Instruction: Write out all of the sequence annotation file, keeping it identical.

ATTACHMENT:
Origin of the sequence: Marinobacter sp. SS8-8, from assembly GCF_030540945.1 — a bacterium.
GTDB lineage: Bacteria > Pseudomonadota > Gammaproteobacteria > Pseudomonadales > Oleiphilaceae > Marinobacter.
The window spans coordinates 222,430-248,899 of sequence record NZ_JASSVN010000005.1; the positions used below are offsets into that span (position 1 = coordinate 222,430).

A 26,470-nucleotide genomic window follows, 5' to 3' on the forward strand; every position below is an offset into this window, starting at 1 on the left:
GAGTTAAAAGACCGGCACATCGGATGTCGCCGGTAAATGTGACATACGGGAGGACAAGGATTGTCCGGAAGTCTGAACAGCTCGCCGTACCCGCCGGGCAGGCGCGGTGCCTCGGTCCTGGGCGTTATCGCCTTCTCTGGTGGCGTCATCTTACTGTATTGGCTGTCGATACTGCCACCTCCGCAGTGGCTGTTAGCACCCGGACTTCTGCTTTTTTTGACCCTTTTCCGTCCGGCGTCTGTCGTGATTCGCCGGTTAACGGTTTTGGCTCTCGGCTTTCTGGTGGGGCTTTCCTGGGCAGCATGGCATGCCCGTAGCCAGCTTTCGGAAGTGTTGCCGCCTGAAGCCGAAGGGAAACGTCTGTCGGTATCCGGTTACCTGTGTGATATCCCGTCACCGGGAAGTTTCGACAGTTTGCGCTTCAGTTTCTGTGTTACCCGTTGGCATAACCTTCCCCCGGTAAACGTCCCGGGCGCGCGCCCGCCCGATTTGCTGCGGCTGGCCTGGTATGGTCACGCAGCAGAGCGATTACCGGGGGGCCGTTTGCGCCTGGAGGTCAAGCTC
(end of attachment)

Origin of the sequence: Marinobacter sp. SS8-8, from assembly GCF_030540945.1 — a bacterium.
GTDB lineage: Bacteria > Pseudomonadota > Gammaproteobacteria > Pseudomonadales > Oleiphilaceae > Marinobacter.
The window spans coordinates 222,430-248,899 of sequence record NZ_JASSVN010000005.1; the positions used below are offsets into that span (position 1 = coordinate 222,430).

A 26,470-nucleotide genomic window follows, 5' to 3' on the forward strand; every position below is an offset into this window, starting at 1 on the left:
GAGTTAAAAGACCGGCACATCGGATGTCGCCGGTAAATGTGACATACGGGAGGACAAGGATTGTCCGGAAGTCTGAACAGCTCGCCGTACCCGCCGGGCAGGCGCGGTGCCTCGGTCCTGGGCGTTATCGCCTTCTCTGGTGGCGTCATCTTACTGTATTGGCTGTCGATACTGCCACCTCCGCAGTGGCTGTTAGCACCCGGACTTCTGCTTTTTTTGACCCTTTTCCGTCCGGCGTCTGTCGTGATTCGCCGGTTAACGGTTTTGGCTCTCGGCTTTCTGGTGGGGCTTTCCTGGGCAGCATGGCATGCCCGTAGCCAGCTTTCGGAAGTGTTGCCGCCTGAAGCCGAAGGGAAACGTCTGTCGGTATCCGGTTACCTGTGTGATATCCCGTCACCGGGAAGTTTCGACAGTTTGCGCTTCAGTTTCTGTGTTACCCGTTGGCATAACCTTCCCCCGGTAAACGTCCCGGGCGCGCGCCCGCCCGATTTGCTGCGGCTGGCCTGGTATGGTCACGCAGCAGAGCGATTACCGGGGGGCCGTTTGCGCCTGGAGGTCAAGCTC